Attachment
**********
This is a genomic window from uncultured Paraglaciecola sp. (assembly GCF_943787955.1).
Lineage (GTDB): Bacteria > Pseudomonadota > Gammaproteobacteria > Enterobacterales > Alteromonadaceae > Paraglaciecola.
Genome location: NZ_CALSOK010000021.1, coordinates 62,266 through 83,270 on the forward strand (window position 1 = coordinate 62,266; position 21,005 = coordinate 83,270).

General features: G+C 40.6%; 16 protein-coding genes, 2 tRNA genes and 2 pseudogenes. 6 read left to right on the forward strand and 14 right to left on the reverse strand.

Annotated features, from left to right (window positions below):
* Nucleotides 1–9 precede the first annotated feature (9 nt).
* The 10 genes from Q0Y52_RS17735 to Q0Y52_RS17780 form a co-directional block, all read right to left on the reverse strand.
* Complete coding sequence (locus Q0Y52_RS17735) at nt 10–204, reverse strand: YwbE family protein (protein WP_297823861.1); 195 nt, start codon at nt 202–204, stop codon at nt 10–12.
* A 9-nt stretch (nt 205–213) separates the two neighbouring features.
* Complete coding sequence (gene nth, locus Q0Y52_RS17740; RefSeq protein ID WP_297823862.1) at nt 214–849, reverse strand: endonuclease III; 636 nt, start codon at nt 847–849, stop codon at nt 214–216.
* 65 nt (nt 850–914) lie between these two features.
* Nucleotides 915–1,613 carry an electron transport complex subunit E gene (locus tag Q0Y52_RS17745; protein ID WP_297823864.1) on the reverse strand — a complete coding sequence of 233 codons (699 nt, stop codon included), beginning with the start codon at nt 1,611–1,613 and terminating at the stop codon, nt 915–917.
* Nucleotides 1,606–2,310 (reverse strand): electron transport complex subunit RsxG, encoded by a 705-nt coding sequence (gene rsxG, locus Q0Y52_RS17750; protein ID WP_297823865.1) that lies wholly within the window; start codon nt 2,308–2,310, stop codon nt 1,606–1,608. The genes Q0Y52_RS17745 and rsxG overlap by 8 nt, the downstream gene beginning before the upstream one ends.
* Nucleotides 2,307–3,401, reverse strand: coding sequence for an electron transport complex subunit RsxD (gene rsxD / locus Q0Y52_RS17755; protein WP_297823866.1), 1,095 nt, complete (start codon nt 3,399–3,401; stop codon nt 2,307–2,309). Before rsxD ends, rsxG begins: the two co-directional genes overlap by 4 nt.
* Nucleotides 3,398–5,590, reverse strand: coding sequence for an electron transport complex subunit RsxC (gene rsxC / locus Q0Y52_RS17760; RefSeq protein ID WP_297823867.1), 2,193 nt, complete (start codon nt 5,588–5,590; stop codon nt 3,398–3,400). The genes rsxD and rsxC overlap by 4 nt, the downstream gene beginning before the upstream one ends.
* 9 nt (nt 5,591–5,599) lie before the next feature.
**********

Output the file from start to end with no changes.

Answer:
This is a genomic window from uncultured Paraglaciecola sp. (assembly GCF_943787955.1).
Lineage (GTDB): Bacteria > Pseudomonadota > Gammaproteobacteria > Enterobacterales > Alteromonadaceae > Paraglaciecola.
Genome location: NZ_CALSOK010000021.1, coordinates 62,266 through 83,270 on the forward strand (window position 1 = coordinate 62,266; position 21,005 = coordinate 83,270).

General features: G+C 40.6%; 16 protein-coding genes, 2 tRNA genes and 2 pseudogenes. 6 read left to right on the forward strand and 14 right to left on the reverse strand.

Annotated features, from left to right (window positions below):
* Nucleotides 1–9 precede the first annotated feature (9 nt).
* The 10 genes from Q0Y52_RS17735 to Q0Y52_RS17780 form a co-directional block, all read right to left on the reverse strand.
* Complete coding sequence (locus Q0Y52_RS17735) at nt 10–204, reverse strand: YwbE family protein (protein WP_297823861.1); 195 nt, start codon at nt 202–204, stop codon at nt 10–12.
* A 9-nt stretch (nt 205–213) separates the two neighbouring features.
* Complete coding sequence (gene nth, locus Q0Y52_RS17740; RefSeq protein ID WP_297823862.1) at nt 214–849, reverse strand: endonuclease III; 636 nt, start codon at nt 847–849, stop codon at nt 214–216.
* 65 nt (nt 850–914) lie between these two features.
* Nucleotides 915–1,613 carry an electron transport complex subunit E gene (locus tag Q0Y52_RS17745; protein ID WP_297823864.1) on the reverse strand — a complete coding sequence of 233 codons (699 nt, stop codon included), beginning with the start codon at nt 1,611–1,613 and terminating at the stop codon, nt 915–917.
* Nucleotides 1,606–2,310 (reverse strand): electron transport complex subunit RsxG, encoded by a 705-nt coding sequence (gene rsxG, locus Q0Y52_RS17750; protein ID WP_297823865.1) that lies wholly within the window; start codon nt 2,308–2,310, stop codon nt 1,606–1,608. The genes Q0Y52_RS17745 and rsxG overlap by 8 nt, the downstream gene beginning before the upstream one ends.
* Nucleotides 2,307–3,401, reverse strand: coding sequence for an electron transport complex subunit RsxD (gene rsxD / locus Q0Y52_RS17755; protein WP_297823866.1), 1,095 nt, complete (start codon nt 3,399–3,401; stop codon nt 2,307–2,309). Before rsxD ends, rsxG begins: the two co-directional genes overlap by 4 nt.
* Nucleotides 3,398–5,590, reverse strand: coding sequence for an electron transport complex subunit RsxC (gene rsxC / locus Q0Y52_RS17760; RefSeq protein ID WP_297823867.1), 2,193 nt, complete (start codon nt 5,588–5,590; stop codon nt 3,398–3,400). The genes rsxD and rsxC overlap by 4 nt, the downstream gene beginning before the upstream one ends.
* 9 nt (nt 5,591–5,599) lie before the next feature.